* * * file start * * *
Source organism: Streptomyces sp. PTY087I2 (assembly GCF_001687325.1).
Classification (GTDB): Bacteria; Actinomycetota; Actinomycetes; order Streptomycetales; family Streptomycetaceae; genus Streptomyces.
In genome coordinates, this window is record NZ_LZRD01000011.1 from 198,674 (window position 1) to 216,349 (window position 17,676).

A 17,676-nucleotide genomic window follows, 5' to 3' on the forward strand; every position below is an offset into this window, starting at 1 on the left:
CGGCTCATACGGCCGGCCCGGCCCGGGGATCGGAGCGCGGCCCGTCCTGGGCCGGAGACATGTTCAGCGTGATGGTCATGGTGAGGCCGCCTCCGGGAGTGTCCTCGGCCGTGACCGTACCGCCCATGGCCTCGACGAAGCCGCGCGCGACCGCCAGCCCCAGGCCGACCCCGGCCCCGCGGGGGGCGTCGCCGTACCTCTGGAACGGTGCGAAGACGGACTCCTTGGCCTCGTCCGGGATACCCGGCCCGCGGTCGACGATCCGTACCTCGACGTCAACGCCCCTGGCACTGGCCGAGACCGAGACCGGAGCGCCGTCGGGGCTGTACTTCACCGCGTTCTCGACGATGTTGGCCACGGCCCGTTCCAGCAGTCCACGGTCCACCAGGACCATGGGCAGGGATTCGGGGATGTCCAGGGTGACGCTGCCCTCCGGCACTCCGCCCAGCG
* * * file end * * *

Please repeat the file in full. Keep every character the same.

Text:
Source organism: Streptomyces sp. PTY087I2 (assembly GCF_001687325.1).
Classification (GTDB): Bacteria; Actinomycetota; Actinomycetes; order Streptomycetales; family Streptomycetaceae; genus Streptomyces.
In genome coordinates, this window is record NZ_LZRD01000011.1 from 198,674 (window position 1) to 216,349 (window position 17,676).

A 17,676-nucleotide genomic window follows, 5' to 3' on the forward strand; every position below is an offset into this window, starting at 1 on the left:
CGGCTCATACGGCCGGCCCGGCCCGGGGATCGGAGCGCGGCCCGTCCTGGGCCGGAGACATGTTCAGCGTGATGGTCATGGTGAGGCCGCCTCCGGGAGTGTCCTCGGCCGTGACCGTACCGCCCATGGCCTCGACGAAGCCGCGCGCGACCGCCAGCCCCAGGCCGACCCCGGCCCCGCGGGGGGCGTCGCCGTACCTCTGGAACGGTGCGAAGACGGACTCCTTGGCCTCGTCCGGGATACCCGGCCCGCGGTCGACGATCCGTACCTCGACGTCAACGCCCCTGGCACTGGCCGAGACCGAGACCGGAGCGCCGTCGGGGCTGTACTTCACCGCGTTCTCGACGATGTTGGCCACGGCCCGTTCCAGCAGTCCACGGTCCACCAGGACCATGGGCAGGGATTCGGGGATGTCCAGGGTGACGCTGCCCTCCGGCACTCCGCCCAGCG